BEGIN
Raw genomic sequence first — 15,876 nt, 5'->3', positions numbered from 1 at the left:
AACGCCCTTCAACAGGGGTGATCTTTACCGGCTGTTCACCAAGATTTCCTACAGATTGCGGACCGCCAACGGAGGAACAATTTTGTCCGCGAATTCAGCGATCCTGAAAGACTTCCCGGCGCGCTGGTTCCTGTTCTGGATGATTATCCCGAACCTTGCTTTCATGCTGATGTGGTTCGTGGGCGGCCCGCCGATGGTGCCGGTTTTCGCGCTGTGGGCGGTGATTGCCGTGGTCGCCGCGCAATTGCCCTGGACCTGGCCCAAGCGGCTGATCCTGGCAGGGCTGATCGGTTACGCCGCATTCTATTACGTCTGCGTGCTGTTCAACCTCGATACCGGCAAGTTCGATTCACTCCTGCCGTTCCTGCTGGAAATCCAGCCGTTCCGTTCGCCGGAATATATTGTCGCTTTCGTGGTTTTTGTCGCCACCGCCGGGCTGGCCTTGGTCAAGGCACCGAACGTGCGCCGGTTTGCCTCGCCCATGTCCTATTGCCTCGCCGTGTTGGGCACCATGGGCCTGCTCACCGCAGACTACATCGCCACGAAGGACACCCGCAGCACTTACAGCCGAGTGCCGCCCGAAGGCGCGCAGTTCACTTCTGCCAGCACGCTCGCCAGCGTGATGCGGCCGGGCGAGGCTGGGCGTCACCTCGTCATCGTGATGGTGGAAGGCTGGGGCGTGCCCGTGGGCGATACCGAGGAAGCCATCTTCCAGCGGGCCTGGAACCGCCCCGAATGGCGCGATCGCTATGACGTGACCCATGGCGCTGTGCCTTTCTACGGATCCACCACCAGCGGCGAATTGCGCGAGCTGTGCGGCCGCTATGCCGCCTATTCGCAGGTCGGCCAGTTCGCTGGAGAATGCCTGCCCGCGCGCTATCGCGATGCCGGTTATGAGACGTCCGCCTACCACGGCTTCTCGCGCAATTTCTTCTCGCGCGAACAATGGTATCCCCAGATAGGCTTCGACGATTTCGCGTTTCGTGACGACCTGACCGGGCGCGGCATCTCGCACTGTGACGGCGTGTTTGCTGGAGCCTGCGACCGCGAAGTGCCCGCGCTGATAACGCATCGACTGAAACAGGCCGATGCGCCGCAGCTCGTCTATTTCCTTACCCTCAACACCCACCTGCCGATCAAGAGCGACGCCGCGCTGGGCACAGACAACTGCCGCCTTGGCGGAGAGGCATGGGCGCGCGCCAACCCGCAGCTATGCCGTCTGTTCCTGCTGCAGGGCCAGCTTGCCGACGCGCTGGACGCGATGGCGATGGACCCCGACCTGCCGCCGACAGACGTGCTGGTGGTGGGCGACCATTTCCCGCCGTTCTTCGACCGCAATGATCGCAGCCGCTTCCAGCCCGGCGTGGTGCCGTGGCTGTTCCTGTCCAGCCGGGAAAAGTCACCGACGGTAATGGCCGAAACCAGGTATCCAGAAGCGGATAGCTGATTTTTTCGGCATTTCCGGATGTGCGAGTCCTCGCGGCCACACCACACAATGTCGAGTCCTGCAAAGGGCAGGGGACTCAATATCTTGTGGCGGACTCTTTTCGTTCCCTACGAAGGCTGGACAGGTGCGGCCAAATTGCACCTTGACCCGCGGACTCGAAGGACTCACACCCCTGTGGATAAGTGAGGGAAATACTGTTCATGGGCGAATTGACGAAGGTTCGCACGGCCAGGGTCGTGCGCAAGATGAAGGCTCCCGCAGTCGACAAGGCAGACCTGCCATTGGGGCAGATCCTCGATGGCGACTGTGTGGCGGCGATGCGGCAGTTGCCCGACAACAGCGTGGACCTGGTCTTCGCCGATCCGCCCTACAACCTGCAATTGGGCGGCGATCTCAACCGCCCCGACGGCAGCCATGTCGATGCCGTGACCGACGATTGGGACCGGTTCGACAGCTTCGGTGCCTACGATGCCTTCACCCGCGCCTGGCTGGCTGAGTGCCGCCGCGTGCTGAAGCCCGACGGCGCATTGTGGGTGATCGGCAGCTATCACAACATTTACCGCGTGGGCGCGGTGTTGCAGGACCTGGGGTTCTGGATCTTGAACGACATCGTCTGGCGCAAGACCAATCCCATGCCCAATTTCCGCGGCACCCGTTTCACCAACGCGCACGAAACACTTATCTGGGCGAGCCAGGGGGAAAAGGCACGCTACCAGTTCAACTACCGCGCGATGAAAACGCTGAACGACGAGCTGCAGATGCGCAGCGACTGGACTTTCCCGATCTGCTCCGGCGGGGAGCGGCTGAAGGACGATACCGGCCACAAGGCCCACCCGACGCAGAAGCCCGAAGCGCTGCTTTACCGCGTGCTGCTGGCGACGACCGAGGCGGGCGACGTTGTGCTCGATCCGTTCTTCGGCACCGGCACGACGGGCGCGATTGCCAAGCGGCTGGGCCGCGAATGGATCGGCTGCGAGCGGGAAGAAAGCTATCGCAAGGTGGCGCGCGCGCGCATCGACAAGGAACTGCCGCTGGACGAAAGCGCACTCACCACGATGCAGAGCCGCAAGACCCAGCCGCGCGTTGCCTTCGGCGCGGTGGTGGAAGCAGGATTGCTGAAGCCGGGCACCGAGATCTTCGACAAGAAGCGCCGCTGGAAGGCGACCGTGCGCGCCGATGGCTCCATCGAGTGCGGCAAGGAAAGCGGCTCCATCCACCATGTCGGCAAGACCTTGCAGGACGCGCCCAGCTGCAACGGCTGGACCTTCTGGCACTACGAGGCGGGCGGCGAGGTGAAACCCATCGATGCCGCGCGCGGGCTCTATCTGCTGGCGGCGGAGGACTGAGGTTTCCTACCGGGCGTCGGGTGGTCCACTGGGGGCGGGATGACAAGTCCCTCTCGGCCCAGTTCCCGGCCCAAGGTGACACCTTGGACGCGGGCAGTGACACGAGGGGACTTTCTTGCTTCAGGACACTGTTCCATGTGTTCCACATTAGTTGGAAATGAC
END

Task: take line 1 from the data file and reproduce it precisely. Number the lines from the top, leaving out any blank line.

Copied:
Raw genomic sequence first — 15,876 nt, 5'->3', positions numbered from 1 at the left: